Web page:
Governor Bill Lee Declares July 17 as “Bill Anderson Day” in the State of Tennessee
Mayor John Cooper Declares July 17 as “Bill Anderson” Day in the City of Nashville
The Grand Ole Opry® presented by Humana® honored Country Music Hall of Famer Bill Anderson on his 60th anniversary as an Opry member Saturday evening. Anderson made his Opry debut just a few weeks before his 21st birthday and became an official Opry member less than three years later on July 15, 1961 at 23-years-old, the youngest member at the time. Sara Evans and Opry members Mark Wills and Vince Gill joined other artists on stage congratulating Anderson on his milestone 60th Anniversary. The performances aired as part of Opry Live on the Circle Network.
In celebration of the Grammy-nominated and ACM Poet Award honoree, Tennessee Governor Bill Lee issued an official proclamation that July 17 is “Bill Anderson Day.” Nashville Mayor John Cooper also proclaimed July 17 as “Bill Anderson Day” in Music City. Backstage after the Opry performance, the country legend celebrated with friends, family members, and fellow artists in the Opry House’s backstage Studio A. Longtime friend and Opry member Vince Gill presented the State of Tennessee proclamation to Anderson on behalf of Governor Lee, while 54-year Opry member Jeannie Seely was on hand to present Anderson with a framed proclamation from the City of Nashville on behalf of Mayor Cooper.
“First of all, it’s really hard to imagine I’ve been at the Grand Ole Opry for 60 years,” shared Anderson. “It seems like yesterday they asked me if I wanted to be a part of this great family, and of course I couldn’t wait to tell them yes and be a part of this wonderful family. Because that’s what it is, a wonderful, wonderful family. I feel so blessed to have been a part of it for 60 years. I tell people all the time that the Grand Ole Opry is like Yankee Stadium to a baseball player, or Broadway to an actor, or Hollywood to someone in film. It’s the highest rung on the ladder. It’s as high as you can go in country music and I’m just thankful that I’ve gotten to be here for 60 years.”
Anderson’s music career started in 1958 when Ray Price recorded his song, “City Lights” and it stayed at the top of Billboard magazine’s country charts for 13 weeks. Soon after this success, he signed with Decca Records and began to have hits of his own such as “Po’ Folks,” “Mama Sang a Song,” “Still” and “Bright Lights and Country Music.” By now he had affectionately been nicknamed “Whisperin’ Bill” because of his soft-spoken delivery and recitations. Through the years Anderson has written hit songs for numerous artists, including Lefty Frizzell’s “Saginaw, Michigan,” Conway Twitty’s “I May Never Get to Heaven” and many more including Kenny Chesney’s “A Lot of Things Different,” George Strait’s “Give It Away” and Brad Paisley and Alison Krauss’ “Whiskey Lullaby,” with the last two hits winning CMA Song of the Year honors.
On October 30, 2021, the Opry, the world’s longest-running radio show, will mark a historic, record-breaking milestone with its 5,000th Saturday night broadcast.
ABOUT BILL ANDERSON:
Country Music Hall of Famer and Grand Ole Opry titan Bill Anderson is the rare songwriter whose first major label cut went to No. 1 on the charts, was named Song of The Year and sparked a writing career that is currently in its seventh decade. The song, “City Lights,” was written when Anderson was a 19-year old Georgia disc jockey and became a career-defining hit for Ray Price in 1958. The song opened doors for him in Nashville, leading him to signing with BMI and Tree Publishing. Anderson was far from a one-hit wonder. He followed “City Lights” with country standards like “Tips Of My Fingers,” the GRAMMY-nominated “Once A Day,” “Saginaw, Michigan,” “That’s What It’s Like To Be Lonesome,” “I Missed Me,” “Cold Hard Facts Of Life,” which earned him another GRAMMY nomination, “Mama Sang A Song,” the crossover smash, “Still,” and countless others. He was voted country Songwriter of the Year six times during his first decade in Music City. His success continued into the 1970’s with award-winning hits like “Slippin’ Away,” “The Lord Knows I’m Drinking,” “I May Never Get To Heaven,” and the disco-flavored, “I Can’t Wait Any Longer.” The 1980’s saw Anderson’s chart-topping career take a hiatus as he became a TV network game show host, spokesman for a national restaurant chain and a nonstop touring Grand Ole Opry performer. In the 1990’s he came roaring back with a vengeance, however, as he seriously turned to co-writing for the first time. Inducted into the Country Music Hall of Fame in 2001, his collaborations with the newer generation of Nashville tunesmiths resulted in hits like “Wish You Were Here,” the GRAMMY-nominated “Two Teardrops,” “A Lot Of Things Different,” for Kenny Chesney, “Which Bridge To Cross (Which Bridge To Burn),” for Vince Gill and two CMA Song Of The Year trophies for “Whiskey Lullaby,” with Brad Paisley and Alison Krauss and George Strait’s “Give It Away,” in 2005 and 2007 respectfully. He continues to write today with songs like Brad Paisley’s “Dying To See Her.” For more information, visit BillAnderson.com.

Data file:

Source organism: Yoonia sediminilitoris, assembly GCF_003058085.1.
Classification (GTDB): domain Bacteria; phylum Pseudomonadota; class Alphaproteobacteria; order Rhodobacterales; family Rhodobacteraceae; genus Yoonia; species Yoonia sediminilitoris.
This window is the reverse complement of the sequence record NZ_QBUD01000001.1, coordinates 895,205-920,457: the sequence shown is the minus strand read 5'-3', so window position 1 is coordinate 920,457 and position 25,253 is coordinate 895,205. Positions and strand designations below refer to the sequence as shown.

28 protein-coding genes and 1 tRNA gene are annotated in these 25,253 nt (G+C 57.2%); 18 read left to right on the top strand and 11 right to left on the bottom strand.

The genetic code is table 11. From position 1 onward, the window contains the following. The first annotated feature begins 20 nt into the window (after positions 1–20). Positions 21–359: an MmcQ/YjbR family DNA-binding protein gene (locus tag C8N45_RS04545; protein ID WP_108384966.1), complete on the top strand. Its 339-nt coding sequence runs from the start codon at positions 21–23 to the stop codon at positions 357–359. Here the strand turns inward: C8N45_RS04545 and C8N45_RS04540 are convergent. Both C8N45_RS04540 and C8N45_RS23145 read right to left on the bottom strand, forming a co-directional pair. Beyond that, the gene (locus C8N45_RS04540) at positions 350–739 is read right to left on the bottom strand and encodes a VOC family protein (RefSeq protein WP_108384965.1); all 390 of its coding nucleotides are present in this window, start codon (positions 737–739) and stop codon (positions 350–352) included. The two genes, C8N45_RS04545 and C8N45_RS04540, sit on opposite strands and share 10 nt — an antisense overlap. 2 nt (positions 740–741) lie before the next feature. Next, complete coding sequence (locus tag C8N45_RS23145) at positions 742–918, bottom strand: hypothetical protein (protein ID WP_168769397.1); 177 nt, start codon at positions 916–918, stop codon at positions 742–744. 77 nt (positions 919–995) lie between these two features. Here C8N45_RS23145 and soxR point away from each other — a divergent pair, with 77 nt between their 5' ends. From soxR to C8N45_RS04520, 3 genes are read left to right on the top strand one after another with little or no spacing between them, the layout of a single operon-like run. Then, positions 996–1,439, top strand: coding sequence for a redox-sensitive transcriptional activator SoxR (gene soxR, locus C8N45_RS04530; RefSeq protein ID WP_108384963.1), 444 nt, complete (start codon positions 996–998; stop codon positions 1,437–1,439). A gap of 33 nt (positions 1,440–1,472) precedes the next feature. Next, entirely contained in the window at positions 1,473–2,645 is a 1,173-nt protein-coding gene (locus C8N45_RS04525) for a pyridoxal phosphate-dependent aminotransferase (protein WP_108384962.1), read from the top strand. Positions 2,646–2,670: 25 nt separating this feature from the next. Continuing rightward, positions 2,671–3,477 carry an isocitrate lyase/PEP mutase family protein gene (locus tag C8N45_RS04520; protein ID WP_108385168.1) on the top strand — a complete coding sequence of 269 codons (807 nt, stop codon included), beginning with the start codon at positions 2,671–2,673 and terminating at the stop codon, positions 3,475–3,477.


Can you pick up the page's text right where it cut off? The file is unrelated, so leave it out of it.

ABOUT THE GRAND OLE OPRY:
The Grand Ole Opry® is presented by Humana®. Opry performances are held every Friday and Saturday of the year, with Tuesday Night Opry shows running February 16 – December 13. To plan an Opry visit, call (800) SEE-OPRY or visit opry.com. The Opry presents the best in country music live every week from Nashville, Tenn. Celebrating nine decades of entertainment, the Opry can be heard at opry.com and wsmonline.com, Opry and WSM mobile apps, SiriusXM Satellite Radio, and its flagship home, 650 AM-WSM. The Grand Ole Opry is owned by Ryman Hospitality Properties (NYSE: RHP). For more information, visit opry.com.